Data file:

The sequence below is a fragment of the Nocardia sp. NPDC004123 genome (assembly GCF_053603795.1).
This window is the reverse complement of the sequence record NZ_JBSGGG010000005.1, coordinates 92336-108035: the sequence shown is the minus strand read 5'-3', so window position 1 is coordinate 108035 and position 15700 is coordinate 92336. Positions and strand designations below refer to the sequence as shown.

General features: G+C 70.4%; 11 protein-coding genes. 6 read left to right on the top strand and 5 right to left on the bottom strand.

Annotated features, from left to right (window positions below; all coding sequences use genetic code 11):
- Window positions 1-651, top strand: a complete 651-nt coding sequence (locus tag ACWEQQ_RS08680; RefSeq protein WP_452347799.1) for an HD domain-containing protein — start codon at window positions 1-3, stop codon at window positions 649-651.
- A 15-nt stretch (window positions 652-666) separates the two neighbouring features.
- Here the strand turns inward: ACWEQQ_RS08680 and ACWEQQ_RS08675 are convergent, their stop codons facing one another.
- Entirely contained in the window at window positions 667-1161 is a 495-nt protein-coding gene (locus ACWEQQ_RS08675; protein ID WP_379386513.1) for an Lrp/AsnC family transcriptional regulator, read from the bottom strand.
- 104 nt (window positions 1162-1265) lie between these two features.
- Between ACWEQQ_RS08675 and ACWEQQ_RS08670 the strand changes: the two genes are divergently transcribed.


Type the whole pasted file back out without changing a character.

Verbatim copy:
The sequence below is a fragment of the Nocardia sp. NPDC004123 genome (assembly GCF_053603795.1).
This window is the reverse complement of the sequence record NZ_JBSGGG010000005.1, coordinates 92336-108035: the sequence shown is the minus strand read 5'-3', so window position 1 is coordinate 108035 and position 15700 is coordinate 92336. Positions and strand designations below refer to the sequence as shown.

General features: G+C 70.4%; 11 protein-coding genes. 6 read left to right on the top strand and 5 right to left on the bottom strand.

Annotated features, from left to right (window positions below; all coding sequences use genetic code 11):
- Window positions 1-651, top strand: a complete 651-nt coding sequence (locus tag ACWEQQ_RS08680; RefSeq protein WP_452347799.1) for an HD domain-containing protein — start codon at window positions 1-3, stop codon at window positions 649-651.
- A 15-nt stretch (window positions 652-666) separates the two neighbouring features.
- Here the strand turns inward: ACWEQQ_RS08680 and ACWEQQ_RS08675 are convergent, their stop codons facing one another.
- Entirely contained in the window at window positions 667-1161 is a 495-nt protein-coding gene (locus ACWEQQ_RS08675; protein ID WP_379386513.1) for an Lrp/AsnC family transcriptional regulator, read from the bottom strand.
- 104 nt (window positions 1162-1265) lie between these two features.
- Between ACWEQQ_RS08675 and ACWEQQ_RS08670 the strand changes: the two genes are divergently transcribed.